Disney Magic and Micromanagement

by Sage Dillon on November 18, 2011

Mickey Mouse's Gloved Hands Holding the Light at the Disneyland Hotel

Photo courtesy of Flickr user HarshLight

I brought my husband, mother-in-law and two kids along to Anaheim this past weekend so that they could do Disneyland while I did the National Association of REALTORS® annual convention. Because I was bringing the kiddos, I chose to stay at the Disneyland Hotel rather than a Hilton or Marriott.

It was my first time staying at a Disney property. I’ve been to the Magic Kingdom plenty of times, but growing up, my family generally stayed at a motel down the road to save money. Why pay more when all you’re going to do is sleep in the room, right?

During the convention’s general session, I was fortunate to hear former Disney CEO Michael Eisner speak. He had two main messages: practice creativity in a (financially responsible) box and don’t be afraid to micromanage.

Eisner was promoting micromanagement? Yep, that’s correct. But what he calls “micromanagement,” others might call “attention to detail.” He talked about how nothing was too small to escape Walt Disney’s notice. He would pick up litter as he wandered the park—the guy in charge setting a priority on cleanliness that is still evident at Disneyland today.

When I checked in to the Disneyland Hotel, the kids had not yet arrived. As I unpacked my bag and tidied up, I kept finding Mickey Mouse everywhere. He was subtly in the tiles of the bathtub. His familiar white-gloved hands held the lights by the mirror. His distinctive ears swirled in the carpets. A Mickey treasure hunt for my four-year-old son, I thought with delight!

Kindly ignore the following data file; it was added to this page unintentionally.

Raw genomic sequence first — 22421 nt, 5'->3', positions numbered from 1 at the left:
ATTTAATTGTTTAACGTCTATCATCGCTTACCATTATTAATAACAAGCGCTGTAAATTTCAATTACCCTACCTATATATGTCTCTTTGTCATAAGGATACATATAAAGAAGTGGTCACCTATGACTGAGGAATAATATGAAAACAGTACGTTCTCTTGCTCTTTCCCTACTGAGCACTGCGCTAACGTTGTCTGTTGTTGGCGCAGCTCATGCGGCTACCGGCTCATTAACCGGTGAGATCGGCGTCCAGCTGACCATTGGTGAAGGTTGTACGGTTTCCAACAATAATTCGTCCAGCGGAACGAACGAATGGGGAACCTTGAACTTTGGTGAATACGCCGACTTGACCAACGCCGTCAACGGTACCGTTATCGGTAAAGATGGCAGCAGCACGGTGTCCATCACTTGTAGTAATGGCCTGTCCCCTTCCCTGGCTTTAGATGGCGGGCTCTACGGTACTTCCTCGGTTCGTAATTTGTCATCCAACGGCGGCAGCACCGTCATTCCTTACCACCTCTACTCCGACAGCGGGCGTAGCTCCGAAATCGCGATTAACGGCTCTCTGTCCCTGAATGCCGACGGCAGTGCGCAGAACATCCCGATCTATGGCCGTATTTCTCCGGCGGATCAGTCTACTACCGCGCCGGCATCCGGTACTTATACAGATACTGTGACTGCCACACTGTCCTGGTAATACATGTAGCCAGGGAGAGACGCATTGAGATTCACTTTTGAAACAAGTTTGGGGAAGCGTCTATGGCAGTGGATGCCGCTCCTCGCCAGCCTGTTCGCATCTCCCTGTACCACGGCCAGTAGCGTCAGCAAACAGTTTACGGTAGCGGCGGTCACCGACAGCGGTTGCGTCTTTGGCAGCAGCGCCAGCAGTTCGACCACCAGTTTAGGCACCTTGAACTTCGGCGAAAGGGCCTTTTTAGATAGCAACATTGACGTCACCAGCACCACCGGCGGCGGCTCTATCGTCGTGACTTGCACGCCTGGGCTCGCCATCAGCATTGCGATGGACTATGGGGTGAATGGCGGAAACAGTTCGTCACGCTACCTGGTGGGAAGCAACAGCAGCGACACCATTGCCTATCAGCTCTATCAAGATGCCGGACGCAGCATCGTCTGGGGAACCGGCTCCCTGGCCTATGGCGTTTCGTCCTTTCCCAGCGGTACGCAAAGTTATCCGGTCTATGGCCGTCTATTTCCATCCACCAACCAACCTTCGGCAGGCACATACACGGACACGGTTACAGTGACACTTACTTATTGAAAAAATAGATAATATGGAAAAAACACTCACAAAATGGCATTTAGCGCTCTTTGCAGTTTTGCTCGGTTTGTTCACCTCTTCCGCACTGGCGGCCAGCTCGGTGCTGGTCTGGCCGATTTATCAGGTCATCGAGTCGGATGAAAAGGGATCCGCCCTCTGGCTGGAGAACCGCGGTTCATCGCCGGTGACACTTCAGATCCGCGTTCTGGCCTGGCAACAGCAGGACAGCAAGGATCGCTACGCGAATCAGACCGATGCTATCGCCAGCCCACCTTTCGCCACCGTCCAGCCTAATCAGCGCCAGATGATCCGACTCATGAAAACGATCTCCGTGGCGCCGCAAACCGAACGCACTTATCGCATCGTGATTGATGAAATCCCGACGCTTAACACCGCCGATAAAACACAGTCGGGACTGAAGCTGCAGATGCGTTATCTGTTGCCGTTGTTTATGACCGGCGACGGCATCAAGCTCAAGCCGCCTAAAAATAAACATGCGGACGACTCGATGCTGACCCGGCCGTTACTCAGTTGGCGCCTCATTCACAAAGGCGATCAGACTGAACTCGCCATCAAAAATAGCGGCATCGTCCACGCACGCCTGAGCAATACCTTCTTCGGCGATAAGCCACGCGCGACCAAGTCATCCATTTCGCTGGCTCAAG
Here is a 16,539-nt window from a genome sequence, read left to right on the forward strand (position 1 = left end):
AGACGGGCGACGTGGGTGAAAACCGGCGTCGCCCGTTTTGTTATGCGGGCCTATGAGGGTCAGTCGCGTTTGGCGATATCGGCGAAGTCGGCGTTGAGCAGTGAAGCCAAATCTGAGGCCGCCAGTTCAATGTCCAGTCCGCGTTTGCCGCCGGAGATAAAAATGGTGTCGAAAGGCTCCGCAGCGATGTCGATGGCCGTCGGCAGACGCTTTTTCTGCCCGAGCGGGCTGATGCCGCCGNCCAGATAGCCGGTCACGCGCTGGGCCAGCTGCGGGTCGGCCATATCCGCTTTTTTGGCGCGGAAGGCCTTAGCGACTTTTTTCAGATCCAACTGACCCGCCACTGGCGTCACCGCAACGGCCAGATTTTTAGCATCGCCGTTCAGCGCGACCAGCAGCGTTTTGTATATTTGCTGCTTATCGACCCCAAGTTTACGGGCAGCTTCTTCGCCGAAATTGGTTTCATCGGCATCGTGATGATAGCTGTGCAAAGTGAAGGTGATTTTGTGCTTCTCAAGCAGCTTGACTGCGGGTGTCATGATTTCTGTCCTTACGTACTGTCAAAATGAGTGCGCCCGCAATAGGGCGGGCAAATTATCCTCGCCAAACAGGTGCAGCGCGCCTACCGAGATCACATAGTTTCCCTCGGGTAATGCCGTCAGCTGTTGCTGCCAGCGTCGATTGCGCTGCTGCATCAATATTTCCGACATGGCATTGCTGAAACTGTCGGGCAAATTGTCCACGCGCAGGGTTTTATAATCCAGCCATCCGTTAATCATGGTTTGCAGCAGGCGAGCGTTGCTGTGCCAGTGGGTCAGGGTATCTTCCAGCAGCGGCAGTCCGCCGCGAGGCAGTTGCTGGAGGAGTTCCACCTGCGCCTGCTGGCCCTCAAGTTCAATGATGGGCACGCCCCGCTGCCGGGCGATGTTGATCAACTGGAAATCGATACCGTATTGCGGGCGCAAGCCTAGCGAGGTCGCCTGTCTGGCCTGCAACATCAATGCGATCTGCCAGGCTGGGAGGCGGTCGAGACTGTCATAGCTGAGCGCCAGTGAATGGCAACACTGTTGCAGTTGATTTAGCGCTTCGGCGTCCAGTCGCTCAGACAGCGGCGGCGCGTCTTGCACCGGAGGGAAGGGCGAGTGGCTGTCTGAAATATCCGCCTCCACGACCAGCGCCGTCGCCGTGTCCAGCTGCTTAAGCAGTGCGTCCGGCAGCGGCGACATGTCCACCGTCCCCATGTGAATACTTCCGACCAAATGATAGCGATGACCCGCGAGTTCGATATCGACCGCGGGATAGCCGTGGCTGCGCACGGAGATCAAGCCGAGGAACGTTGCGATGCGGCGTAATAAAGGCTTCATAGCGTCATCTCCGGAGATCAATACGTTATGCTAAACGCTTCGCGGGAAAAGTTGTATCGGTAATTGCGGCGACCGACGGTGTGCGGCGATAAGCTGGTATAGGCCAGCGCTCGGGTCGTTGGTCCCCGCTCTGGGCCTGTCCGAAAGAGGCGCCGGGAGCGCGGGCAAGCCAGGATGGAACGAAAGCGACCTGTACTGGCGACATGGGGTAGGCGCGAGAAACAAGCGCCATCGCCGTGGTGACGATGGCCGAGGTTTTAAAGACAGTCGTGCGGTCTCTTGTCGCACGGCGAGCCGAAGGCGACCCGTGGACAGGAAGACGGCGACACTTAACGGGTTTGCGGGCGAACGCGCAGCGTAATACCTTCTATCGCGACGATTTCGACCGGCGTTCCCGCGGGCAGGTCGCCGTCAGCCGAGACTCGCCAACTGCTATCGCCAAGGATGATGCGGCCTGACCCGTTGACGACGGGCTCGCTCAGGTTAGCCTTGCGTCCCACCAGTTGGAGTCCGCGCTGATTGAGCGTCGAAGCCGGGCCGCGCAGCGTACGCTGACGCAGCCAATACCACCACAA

As I passed the nightstand, I noticed that the lamp had two switches. A tiny Tinkerbell pointed to one of them. Intrigued, I hit the switch. The wooden headboard, carved with the familiar Disney castle, suddenly lit up with stars and fireworks as “A Dream Is a Wish Your Heart Makes” started to play in a music box tone. Magic!

I couldn’t wait for my kids to arrive. The four-year old found all the Mickeys, with a little help from Grandma, but I saved the best for last. When I lit up the headboard, my nine-month-old cooed and reached out for the stars. And my son’s look of wonder was so heartfelt and intense that it nearly made his mama cry.

That headboard was our night light, and the wonder of turning it on and hearing the music play lasted throughout our stay. The motel down the street is a cheaper place to rest your head, and there’s nothing wrong with that. But this past weekend, I discovered the value of Disney’s fanatical attention to detail. That kind of magic is hard to resist.

What do you do in your business to enchant your customers? What is your signature service? It may be time to let Disney work his spell on you and inspire you to find your own magic.

(Want to see the headboard in action? It’s on YouTube, of course.)

 

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My #NARAnnual
November 22, 2011 at 11:03 am

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Phil Sexton November 21, 2011 at 9:58 am

Sage, I like your take on Eisner’s meaning of micromanagement. Attention to detail is a much better way of putting it.

Sage Dillon November 21, 2011 at 10:59 am

@Phil, Eisner is probably guilty of the other kind of micromanagement too. ;)

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